The story that this infographic paints is that customer service using social media works if the company (or association) is willing to put in the effort. The sad thing is that I don’t see very many events and conferences putting in the effort for their attendees.
I have seen industry events where:
- A conference attendee has a registration problem and tells the organization on Facebook… it is ignored
- Conference attendee(s) talk about how hot meeting room is on Twitter… Event staff don’t deal with it until someone walks up and says something.
- Conference attendees talk about how bad a speaker is on Twitter or LinkedIn, that speaker is there year after year.
These are not hard things to deal with and attendees are handing you a win. You just have to pick up the ball and run with it and it seems that no one can be bothered to cross the finish line. Sad.
The fact is, with only a few exceptions, most conferences (even our industry ones) could care less about the social media customer service side of the equation (or even regular customer service for that matter). That is a big blanket statement but for the most part it is true… yeah, yeah, there are exceptions to every rule.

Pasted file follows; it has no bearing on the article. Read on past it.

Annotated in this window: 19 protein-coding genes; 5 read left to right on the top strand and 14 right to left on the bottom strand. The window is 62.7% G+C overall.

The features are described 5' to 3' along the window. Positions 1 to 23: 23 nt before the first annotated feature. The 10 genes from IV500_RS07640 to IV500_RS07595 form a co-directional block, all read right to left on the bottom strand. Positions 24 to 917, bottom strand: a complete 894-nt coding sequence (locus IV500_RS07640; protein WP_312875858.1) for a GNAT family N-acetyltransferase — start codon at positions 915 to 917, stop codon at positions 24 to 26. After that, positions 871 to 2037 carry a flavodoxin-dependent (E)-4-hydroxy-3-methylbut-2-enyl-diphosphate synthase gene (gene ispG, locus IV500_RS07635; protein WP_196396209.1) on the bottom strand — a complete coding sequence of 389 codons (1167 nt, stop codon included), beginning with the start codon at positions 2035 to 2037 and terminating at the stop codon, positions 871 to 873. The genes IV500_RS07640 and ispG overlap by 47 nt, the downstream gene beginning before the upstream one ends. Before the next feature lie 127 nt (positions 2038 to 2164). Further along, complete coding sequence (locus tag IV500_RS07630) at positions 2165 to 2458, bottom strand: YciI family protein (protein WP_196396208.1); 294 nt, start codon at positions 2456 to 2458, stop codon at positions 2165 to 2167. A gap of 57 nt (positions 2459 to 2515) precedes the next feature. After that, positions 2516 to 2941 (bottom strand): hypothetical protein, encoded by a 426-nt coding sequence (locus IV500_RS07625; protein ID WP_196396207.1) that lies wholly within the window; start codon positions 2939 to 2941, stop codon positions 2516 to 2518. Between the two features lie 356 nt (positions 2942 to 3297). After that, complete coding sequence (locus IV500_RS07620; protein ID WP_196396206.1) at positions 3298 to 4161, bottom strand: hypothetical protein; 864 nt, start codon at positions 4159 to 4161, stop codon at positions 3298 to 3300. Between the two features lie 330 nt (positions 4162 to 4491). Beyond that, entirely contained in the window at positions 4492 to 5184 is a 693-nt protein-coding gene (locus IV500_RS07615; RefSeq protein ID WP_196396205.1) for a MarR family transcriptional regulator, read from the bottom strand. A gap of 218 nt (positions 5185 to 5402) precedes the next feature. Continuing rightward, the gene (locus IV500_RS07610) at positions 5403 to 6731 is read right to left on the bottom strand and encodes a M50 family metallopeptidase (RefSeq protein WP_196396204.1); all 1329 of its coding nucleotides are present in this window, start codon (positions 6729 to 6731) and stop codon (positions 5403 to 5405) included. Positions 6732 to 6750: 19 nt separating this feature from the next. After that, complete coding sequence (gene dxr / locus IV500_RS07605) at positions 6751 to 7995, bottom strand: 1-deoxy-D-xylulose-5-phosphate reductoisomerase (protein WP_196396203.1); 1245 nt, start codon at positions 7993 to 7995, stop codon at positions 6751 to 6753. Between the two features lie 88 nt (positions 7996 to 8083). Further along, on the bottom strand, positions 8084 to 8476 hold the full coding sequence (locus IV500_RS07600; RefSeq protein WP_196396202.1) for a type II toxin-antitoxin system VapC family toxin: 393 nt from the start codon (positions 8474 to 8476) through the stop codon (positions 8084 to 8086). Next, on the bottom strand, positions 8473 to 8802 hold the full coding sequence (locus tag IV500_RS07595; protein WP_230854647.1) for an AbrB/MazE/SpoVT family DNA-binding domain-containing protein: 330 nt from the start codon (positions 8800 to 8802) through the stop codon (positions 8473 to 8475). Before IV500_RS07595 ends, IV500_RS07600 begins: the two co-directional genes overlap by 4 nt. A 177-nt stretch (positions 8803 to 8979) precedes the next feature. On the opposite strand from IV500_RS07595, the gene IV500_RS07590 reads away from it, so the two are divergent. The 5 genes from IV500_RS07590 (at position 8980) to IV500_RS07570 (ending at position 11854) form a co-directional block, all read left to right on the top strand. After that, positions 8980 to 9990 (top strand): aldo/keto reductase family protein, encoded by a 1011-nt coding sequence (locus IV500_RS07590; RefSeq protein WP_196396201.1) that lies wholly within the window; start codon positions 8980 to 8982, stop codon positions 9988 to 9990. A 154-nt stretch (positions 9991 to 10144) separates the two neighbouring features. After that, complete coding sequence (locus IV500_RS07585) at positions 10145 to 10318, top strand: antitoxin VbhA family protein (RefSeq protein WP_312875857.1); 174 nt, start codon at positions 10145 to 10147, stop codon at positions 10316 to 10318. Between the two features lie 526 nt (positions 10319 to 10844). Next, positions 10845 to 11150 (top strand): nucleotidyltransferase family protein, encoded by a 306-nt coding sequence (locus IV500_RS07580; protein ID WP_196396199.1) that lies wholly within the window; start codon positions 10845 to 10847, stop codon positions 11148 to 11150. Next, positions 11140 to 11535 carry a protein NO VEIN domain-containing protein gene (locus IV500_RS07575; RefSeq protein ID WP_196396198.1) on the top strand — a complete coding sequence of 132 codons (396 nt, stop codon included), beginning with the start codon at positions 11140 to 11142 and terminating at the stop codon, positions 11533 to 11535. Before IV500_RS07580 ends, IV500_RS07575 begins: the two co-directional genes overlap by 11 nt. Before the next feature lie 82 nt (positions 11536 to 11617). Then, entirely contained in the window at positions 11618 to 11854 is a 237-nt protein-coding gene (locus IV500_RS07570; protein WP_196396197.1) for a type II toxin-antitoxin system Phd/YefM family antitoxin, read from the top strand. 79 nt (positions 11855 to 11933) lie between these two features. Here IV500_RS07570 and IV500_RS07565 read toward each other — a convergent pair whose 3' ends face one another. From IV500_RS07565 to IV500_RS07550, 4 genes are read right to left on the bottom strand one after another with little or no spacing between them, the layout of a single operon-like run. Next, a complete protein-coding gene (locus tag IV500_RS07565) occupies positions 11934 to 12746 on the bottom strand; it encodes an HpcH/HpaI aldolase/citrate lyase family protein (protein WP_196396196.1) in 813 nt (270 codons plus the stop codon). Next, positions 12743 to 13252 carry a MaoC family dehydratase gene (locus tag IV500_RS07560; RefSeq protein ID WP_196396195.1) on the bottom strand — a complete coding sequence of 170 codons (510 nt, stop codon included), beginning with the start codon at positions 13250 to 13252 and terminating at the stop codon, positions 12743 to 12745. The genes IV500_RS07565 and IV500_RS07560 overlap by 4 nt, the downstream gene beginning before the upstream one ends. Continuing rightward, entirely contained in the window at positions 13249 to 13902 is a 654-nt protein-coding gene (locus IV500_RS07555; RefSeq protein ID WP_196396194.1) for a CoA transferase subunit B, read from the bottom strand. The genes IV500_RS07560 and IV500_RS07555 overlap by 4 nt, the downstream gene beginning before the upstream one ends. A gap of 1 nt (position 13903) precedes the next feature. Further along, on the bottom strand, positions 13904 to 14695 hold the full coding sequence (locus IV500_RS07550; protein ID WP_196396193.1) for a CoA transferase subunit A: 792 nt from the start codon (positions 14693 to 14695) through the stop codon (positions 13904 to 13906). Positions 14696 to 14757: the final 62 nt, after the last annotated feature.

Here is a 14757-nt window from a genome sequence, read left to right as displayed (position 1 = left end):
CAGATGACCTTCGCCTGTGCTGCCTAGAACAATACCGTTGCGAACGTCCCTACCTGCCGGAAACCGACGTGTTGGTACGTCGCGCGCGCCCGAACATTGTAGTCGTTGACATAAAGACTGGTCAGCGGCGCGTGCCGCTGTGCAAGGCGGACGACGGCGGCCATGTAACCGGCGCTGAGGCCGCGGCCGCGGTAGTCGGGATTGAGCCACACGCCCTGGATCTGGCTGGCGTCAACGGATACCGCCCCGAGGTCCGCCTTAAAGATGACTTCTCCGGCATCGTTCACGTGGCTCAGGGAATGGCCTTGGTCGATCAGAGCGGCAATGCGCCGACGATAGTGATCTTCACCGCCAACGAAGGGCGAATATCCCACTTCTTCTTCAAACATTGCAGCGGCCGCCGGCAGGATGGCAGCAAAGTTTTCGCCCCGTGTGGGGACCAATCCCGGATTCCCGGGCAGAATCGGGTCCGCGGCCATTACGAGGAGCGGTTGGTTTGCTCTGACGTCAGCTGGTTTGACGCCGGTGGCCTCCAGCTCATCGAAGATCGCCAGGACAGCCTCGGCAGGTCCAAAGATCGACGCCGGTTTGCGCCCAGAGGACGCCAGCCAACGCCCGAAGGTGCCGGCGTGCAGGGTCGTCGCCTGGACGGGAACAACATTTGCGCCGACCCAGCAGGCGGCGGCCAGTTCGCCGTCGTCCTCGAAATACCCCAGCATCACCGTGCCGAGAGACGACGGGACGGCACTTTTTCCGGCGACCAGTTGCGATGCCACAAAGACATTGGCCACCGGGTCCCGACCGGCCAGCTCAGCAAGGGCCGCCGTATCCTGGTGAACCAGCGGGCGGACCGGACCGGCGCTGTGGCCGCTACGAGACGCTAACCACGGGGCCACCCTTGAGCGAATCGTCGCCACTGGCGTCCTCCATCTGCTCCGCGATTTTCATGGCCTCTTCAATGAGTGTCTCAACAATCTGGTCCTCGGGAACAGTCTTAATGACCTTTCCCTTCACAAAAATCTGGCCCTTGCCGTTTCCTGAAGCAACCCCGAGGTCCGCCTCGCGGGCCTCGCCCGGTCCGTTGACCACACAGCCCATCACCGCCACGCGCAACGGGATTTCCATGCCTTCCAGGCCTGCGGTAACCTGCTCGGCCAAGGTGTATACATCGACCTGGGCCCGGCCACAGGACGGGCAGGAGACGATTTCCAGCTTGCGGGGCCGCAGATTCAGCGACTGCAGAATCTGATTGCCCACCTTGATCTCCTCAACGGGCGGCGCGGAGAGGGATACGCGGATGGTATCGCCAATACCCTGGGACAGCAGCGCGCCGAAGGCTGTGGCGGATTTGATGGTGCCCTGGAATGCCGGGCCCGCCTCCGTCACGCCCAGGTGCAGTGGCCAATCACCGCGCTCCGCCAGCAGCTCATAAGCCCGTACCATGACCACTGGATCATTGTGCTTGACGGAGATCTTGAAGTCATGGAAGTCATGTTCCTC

Using social as a customer service tool is not hard, it simply takes an attention span that is just a hair longer than a squirrel’s.
A big part of using social for Customer Service is empowerment. You have to empower the people clicking the keyboard to make decisions that will make it right for the attendee. They can do it, just have a little faith and a lot of training.
Here are some key takeaways from the infographic:
- 71% of online customers want results within 5 minutes of reaching out to you.
- 33% of people would rather contact a company online than on the phone. I think that this is probably higher.
- 71% of people who have a good customer service interaction via social media will recommend you.
Just look at the last bullet point… 71% of the people that have a problem that you fix will turn around and tell their colleagues to attend a conference, buy a t-shirt or buy a book. You ignore this at your own peril but this seems like an easy win to me.
You just have to start
Social media for events is not something that is going away, it is only going to get more intertwined with what we do, especially as more and more events add a hybrid component. You will eventually have an entire class of attendee that you only know online and like any customer or client, they need to be respected and they need to be taken care of so you should start putting policies in place now.
- Get a plan
- Empower your people
- Make attendees happy (or at least address their needs)
I must send a huge thanks to Francisco Rosales of SocialMouths (follow this guy) for sharing. His site covers all things social for business and event marketers can learn a lot by listening to him and what he has to say.